“And so when people ask me how it is that Google is so innovative, how it is that we have the best products in the world, how it is that we are one of the most profitable and fast growing companies ever, that is the reason. We invest 10% of our people’s time to think big thoughts. And out of that 10% we have launched Picasa, Gmail, Google News, Google Apps and so on.”

Bureaucracy busting

Having provided their staff with the space and time they need to think, Google has also created the networks that allow their employees to share their thoughts, and build on eachother’s ideas. As Hornsey suggests, if you hire talented people, you need to put them together.

“One engineer may spend 10% of his time interested in how you get to the moon, so he blogs about this and we start a Twitter-type exchange. And we have those networks all over the company. Any Googler at any time can start an idea on any thread that can go through 20,000 people in a nanosecond. And these networks are huge and they are the basis on which we innovate. So somebody has an idea, someone adds idea B, somebody adds idea C, somebody adds idea D, they get on a videoconference or they may even fly to get together to talk about those ideas. And that is how products are born.”

And to further aid the transfer of knowledge and streamline communication channels, the company has worked hard to keep its bureaucracy to a bare minimum. As part of this, it has implemented ‘bureaucracy busters’ – regular sessions whereby the company picks the icons of bureaucracy such as the CFO or legal adviser, and asks staff to get online and brainstorm ideas to reduce the red tape, with the best ideas being implemented. This has led to a “bottom-up culture that is without hierarchy” according to Hornsey.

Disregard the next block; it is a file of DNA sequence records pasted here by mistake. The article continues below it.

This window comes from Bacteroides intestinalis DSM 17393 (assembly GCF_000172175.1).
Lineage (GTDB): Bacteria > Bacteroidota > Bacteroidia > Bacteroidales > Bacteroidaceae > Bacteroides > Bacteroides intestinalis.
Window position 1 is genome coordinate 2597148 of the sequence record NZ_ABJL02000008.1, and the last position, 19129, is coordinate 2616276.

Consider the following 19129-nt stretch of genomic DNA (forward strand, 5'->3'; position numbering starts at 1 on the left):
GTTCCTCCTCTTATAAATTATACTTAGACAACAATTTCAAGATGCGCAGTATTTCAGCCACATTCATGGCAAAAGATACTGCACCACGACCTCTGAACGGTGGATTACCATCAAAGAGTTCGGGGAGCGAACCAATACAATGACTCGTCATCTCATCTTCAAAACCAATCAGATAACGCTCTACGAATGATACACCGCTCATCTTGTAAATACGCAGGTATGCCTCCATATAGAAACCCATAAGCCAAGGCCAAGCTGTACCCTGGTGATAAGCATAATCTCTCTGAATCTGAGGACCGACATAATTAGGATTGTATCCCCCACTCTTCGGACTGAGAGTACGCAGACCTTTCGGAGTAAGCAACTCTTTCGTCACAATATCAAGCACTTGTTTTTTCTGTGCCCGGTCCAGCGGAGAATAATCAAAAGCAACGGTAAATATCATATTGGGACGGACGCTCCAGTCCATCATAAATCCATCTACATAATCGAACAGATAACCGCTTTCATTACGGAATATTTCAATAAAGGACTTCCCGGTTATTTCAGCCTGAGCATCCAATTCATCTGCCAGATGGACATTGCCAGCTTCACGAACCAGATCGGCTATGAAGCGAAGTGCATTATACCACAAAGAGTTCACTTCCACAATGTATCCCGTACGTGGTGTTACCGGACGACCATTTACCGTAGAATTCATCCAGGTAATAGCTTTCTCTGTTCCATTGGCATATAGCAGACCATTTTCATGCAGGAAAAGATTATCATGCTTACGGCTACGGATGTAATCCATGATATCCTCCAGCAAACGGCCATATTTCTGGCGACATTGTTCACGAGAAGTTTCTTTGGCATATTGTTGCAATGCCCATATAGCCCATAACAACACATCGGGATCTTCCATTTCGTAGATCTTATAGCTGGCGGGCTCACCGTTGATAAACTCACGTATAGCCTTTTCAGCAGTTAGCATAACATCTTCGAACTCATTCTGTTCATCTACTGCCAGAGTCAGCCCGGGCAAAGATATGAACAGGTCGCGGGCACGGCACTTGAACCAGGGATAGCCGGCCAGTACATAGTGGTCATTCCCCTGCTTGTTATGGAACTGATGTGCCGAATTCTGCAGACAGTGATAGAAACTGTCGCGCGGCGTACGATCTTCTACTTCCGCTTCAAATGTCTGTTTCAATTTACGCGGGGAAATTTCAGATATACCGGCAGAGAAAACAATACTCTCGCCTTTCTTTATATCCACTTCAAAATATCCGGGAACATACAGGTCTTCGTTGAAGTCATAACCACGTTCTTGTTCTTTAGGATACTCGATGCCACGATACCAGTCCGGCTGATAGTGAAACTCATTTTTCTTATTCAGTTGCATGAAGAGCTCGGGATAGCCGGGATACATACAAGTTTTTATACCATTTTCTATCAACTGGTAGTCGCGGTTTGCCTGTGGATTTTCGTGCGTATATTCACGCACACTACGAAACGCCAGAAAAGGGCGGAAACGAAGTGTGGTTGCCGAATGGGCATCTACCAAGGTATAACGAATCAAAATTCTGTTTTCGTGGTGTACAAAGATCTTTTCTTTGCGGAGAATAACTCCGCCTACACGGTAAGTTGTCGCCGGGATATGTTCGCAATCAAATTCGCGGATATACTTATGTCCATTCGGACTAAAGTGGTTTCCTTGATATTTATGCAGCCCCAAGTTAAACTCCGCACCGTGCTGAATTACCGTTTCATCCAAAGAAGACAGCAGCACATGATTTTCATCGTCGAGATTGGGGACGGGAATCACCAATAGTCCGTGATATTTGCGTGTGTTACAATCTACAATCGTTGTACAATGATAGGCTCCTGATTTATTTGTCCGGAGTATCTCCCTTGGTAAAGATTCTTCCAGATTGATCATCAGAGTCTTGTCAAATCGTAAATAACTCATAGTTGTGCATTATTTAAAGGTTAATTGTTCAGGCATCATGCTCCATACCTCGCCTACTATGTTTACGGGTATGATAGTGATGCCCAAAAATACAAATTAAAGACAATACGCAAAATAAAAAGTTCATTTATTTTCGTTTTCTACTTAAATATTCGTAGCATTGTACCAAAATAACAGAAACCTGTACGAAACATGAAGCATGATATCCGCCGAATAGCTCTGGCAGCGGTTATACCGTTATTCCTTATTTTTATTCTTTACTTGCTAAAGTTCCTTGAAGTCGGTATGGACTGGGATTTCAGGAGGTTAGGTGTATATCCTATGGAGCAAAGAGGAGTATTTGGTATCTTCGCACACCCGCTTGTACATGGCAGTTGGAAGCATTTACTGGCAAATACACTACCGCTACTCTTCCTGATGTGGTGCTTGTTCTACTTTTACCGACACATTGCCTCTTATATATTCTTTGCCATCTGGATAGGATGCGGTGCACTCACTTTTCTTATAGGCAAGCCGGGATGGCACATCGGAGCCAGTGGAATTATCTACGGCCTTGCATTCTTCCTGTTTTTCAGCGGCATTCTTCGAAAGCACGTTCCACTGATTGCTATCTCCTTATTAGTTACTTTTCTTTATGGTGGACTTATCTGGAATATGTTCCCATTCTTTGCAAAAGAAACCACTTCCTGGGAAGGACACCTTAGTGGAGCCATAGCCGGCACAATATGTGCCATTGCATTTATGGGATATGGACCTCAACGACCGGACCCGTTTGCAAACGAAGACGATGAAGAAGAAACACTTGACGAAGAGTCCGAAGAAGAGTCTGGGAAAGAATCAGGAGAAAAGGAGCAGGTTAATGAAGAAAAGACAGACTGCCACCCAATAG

The greater good

The third reason for Google’s success at being an innovative hub according to Hornsey is its emphasis on data. “People think we’re very left field, but we are highly data-driven and highly analytical. We measure the hell[***] out of innovation. All of our leaders, everyone in a management position, has a goal and has a bonus on how innovative they have been every quarter, and we measure that - and we measure it before we measure the numbers. It is the first question we ask: what did you do that was different this quarter, what did you do that was big this quarter, what thoughts have you had about how you are going to move to the next level, and maybe in the next hour we will get the numbers.”

So without giving away too many secrets, Hornsey has revealed the inner workings of Google – a culture that allows its people to challenge bureaucracy and feel enabled to be innovative; an emphasis on data; and making innovation part of the strategic process. And there is one final secret that she can reveal.

“The real reason that we have perhaps the most innovative culture of any company our size is because of our founders,” she concludes. “There is a lovely story which illustrates the risk-taking element of the Google culture. A very senior female employee went in to see Larry Page, one of our founders, and she was extremely worried before she went in. She sat down and said ‘I’ve made a really big mistake’. He said ‘How big?’ She said ‘$40 million a year big’. He said ‘That big!’ So they talked about it and he said to her at the end of their chat, ‘So what did you learn?’ She told him what she learned and as she got up to leave the room he said to her ‘I’m glad you made that mistake’. And that warm story permeates every hall of every office – and we have 50 odd around the world – of Google, because that tells you that our founders don’t mind you taking risks and even the financial downside if you really learn something that will be good for the business going forward.”